by Brandon Tinianov, PhD, PE, LEED AP
It is no secret architects have an affinity for glass. The sheer number of full-glass buildings emerging all over the United States speaks to the material’s panoptic appeal and its ability to create openness and connectivity to the outdoors. Most of our time—approximately 90 percent—is spent inside, meaning an exposure to natural light and a visual connection with the outdoors is more important than ever.
This fascination with glass comes at a time when there is also growing a mindfulness of architecture’s vital role in environmental accountability. Although visually stunning, windows are the ‘Achilles’ heel’ of the building envelope. Commonly regarded as one of the least energy efficient building components, they are responsible for up to 40 percent of the total heating and cooling energy consumption, due to the need to offset both hot and cold temperatures. Organizations such as American Society for Heating, Refrigerating, and Air-conditioning Engineers (ASHRAE), International Energy Conservation Code (IECC) evaluate the total energy benefit of glazing applications. Their findings highlight the challenges of traditional all-glass buildings. In the end, these shining structures not only need to meet current market desires, but also comply with design codes and efficiency requirements.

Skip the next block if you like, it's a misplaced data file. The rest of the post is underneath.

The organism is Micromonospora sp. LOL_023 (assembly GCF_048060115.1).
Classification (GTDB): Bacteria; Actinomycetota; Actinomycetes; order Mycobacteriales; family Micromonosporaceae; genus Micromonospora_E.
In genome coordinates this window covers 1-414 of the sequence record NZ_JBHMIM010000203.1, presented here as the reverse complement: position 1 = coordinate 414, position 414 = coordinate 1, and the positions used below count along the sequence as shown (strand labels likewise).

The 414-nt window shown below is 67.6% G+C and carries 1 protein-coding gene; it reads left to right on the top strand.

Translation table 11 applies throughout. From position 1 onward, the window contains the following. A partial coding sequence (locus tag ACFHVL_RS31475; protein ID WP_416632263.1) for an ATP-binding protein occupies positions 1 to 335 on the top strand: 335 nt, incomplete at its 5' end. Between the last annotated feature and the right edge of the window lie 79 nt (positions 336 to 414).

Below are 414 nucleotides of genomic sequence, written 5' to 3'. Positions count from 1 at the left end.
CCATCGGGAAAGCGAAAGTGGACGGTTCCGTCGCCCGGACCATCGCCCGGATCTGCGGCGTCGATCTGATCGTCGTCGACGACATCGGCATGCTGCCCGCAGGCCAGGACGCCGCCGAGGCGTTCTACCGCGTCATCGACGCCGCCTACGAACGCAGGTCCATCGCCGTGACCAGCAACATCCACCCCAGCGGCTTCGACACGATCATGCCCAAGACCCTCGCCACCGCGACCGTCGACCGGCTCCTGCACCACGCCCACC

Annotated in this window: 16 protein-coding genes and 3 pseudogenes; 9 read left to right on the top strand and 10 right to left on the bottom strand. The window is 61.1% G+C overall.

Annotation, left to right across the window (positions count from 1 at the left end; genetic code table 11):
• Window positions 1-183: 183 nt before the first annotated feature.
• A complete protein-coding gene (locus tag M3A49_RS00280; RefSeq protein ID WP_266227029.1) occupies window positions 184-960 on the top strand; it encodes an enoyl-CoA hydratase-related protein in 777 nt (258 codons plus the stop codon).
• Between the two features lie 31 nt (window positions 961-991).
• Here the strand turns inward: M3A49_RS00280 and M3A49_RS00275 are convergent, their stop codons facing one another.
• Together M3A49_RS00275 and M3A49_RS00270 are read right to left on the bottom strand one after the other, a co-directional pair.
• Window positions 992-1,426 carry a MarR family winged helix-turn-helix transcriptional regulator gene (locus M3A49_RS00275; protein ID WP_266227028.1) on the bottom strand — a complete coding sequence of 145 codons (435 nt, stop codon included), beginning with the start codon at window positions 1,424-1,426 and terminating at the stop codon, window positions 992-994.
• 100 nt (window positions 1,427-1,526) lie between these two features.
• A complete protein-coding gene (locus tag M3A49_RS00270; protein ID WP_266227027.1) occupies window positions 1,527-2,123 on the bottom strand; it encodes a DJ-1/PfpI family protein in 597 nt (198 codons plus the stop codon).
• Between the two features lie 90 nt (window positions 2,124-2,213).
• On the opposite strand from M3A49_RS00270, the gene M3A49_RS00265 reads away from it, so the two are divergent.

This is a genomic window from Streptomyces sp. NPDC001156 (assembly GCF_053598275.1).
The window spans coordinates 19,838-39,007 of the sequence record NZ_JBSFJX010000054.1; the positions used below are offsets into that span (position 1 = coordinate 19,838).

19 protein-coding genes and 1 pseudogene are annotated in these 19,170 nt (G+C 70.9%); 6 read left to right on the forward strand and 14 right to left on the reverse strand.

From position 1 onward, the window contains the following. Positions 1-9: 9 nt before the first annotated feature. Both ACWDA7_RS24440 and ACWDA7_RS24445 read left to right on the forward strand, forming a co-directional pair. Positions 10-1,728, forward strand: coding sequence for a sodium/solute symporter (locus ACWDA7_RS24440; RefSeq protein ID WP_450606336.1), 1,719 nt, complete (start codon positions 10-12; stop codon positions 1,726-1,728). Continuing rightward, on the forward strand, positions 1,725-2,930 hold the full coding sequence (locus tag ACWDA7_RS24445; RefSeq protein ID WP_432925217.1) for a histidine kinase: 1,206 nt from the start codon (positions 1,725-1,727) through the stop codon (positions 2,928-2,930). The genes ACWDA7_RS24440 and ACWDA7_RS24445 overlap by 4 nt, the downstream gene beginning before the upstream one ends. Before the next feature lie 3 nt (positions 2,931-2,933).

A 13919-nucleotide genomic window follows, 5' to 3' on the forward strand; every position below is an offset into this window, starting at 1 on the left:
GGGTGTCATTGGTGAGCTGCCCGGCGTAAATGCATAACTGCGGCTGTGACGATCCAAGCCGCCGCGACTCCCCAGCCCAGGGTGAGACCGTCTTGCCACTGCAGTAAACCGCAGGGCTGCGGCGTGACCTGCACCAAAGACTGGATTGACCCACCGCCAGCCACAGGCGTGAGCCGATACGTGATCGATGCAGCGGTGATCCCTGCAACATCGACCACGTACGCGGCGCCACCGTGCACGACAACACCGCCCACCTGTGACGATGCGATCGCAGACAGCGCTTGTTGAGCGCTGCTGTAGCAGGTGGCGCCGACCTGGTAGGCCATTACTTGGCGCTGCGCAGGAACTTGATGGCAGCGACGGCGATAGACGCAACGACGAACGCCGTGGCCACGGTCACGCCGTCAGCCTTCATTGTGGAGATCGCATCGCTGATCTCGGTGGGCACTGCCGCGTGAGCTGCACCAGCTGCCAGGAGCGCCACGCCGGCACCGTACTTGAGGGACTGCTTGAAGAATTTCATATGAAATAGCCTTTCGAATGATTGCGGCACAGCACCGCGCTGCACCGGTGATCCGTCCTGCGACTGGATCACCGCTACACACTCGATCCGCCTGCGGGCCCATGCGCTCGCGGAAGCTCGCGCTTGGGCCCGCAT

Because of this, revisions to building codes have limited the allowance of glass filled designs. New code language lays strict ground rules for building design, prioritizing efficiency, and minimizing negative environmental effects of buildings. With these performance objectives in mind, architects have turned to two major strategies to increase or recover lost glazing area. The first is reducing the total internal building loads (i.e. key equipment and outlet loads), to create a more efficient facility. While once very effective, this approach has recently proven to be difficult. The loads from permanent office fixtures and equipment (e.g. HVC, LED lighting managed by occupancy sensors, copiers, etc.) have been slashed, so the remaining savings require requires a drastic modification occupant plug loads and behavior. Additional savings will come from personal, portable office equipment and user training. There is a considerable body of occupant research underway attempting to improve these outcomes, but it still remains difficult.
The second is to design more efficiency into the building envelope using elements such as window blinds, shades, and fins, as well as emerging technologies such as vacuum-insulated glazing and panels (VIGs and VIPs), and electrochromic (EC) glass. This approach is advantageous because it does not require a behavioral change from building occupants, and the benefits are additive to energy load efficiencies.
VIG technology is composed of two closely spaced sheets of glass with a deep vacuum drawn in the cavity. The vacuum, though difficult to fabricate, is highly insulative because it eliminates the conductive heat exchange between the glass panes. VIG is the next development of insulating glass technology designed to address large differences between outdoor and indoor temperatures (either in hot climates like Phoenix, Arizona, or cold climates such as Fargo, North Dakota).